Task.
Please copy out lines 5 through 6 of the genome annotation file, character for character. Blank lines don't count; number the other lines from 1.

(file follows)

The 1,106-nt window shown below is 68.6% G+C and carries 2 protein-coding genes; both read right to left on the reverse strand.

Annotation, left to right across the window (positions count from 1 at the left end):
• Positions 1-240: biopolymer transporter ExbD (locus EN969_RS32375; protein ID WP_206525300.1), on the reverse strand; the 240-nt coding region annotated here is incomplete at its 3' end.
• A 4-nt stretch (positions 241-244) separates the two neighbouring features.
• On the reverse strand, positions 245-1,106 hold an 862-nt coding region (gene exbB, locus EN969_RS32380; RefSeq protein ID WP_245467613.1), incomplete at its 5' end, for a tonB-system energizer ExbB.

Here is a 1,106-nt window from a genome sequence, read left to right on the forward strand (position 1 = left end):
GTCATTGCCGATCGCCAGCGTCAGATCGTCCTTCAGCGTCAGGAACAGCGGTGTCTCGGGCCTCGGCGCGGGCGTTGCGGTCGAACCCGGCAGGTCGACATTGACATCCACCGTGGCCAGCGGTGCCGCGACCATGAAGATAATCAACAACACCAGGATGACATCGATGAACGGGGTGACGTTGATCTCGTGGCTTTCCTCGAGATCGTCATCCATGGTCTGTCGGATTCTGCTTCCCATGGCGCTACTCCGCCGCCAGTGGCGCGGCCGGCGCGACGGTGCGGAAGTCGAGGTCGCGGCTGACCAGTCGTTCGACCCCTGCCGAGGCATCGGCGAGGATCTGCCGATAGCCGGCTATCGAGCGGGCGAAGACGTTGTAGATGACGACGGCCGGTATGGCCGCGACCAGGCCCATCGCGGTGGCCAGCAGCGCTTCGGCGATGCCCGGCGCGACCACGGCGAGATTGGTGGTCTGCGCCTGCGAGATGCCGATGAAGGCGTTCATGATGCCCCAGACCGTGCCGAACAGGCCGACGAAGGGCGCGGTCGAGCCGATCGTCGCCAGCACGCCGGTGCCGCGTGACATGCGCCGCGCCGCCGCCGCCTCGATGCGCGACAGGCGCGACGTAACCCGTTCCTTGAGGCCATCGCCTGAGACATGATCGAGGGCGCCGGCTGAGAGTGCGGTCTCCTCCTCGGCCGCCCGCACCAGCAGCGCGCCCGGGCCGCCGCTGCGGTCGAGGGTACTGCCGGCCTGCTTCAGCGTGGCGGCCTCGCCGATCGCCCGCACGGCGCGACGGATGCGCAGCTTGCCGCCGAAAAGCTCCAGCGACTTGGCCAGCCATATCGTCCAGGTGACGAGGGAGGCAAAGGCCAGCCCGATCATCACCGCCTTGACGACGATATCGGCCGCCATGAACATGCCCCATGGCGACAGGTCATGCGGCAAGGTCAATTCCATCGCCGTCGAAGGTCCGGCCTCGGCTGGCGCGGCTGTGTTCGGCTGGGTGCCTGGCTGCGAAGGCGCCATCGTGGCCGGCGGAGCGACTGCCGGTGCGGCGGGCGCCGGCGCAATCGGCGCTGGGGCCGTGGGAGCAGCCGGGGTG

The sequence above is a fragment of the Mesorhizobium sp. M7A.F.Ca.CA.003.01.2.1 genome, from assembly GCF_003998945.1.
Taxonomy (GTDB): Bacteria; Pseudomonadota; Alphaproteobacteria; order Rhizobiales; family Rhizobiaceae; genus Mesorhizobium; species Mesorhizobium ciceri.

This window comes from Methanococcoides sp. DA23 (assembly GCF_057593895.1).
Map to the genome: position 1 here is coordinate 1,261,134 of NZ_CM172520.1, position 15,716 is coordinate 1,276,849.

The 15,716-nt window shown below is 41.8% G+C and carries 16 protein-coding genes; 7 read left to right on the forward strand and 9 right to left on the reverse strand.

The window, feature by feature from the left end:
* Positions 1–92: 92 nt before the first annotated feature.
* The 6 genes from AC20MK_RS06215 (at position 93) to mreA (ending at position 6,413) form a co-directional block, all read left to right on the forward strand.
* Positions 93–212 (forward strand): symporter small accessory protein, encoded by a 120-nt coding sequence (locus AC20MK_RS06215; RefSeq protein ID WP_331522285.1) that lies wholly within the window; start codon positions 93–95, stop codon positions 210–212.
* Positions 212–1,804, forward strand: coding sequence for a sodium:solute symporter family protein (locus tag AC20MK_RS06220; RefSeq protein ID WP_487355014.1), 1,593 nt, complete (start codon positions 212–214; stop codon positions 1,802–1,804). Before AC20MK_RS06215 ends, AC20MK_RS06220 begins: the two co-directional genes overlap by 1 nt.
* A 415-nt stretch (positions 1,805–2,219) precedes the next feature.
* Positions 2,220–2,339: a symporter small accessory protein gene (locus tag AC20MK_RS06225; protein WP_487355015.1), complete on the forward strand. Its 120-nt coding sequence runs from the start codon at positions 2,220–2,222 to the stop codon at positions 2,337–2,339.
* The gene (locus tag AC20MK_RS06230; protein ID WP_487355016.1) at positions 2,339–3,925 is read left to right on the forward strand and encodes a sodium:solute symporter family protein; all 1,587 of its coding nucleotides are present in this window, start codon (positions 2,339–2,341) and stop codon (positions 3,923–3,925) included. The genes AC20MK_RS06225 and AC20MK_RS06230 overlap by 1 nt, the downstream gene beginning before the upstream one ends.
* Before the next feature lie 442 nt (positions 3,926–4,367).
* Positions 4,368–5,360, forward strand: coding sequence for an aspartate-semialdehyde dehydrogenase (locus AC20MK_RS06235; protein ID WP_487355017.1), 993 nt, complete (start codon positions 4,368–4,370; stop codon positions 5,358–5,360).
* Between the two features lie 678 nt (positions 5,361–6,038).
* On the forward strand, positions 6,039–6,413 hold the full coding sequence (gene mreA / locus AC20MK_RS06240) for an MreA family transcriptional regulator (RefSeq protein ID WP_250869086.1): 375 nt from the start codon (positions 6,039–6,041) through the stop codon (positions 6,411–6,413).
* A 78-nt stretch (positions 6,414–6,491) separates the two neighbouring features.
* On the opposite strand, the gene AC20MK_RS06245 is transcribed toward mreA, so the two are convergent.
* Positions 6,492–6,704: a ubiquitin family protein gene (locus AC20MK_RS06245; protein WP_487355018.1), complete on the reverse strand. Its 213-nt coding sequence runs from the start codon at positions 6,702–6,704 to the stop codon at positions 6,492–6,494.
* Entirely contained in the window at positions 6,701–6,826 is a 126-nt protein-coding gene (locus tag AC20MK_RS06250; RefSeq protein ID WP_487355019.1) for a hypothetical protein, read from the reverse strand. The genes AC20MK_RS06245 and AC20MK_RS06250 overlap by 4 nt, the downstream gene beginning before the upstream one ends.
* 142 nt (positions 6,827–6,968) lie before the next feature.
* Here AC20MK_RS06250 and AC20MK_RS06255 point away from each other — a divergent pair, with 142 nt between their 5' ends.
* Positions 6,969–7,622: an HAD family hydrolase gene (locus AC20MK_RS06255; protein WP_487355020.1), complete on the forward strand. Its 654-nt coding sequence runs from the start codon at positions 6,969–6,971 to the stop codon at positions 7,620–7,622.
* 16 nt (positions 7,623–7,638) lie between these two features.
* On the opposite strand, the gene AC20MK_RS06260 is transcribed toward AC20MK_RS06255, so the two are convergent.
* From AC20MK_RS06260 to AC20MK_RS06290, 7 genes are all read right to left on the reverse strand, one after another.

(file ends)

• On the reverse strand, positions 245-1,106 hold an 862-nt coding region (gene exbB, locus EN969_RS32380; RefSeq protein ID WP_245467613.1), incomplete at its 5' end, for a tonB-system energizer ExbB.

Here is a 1,106-nt window from a genome sequence, read left to right on the forward strand (position 1 = left end):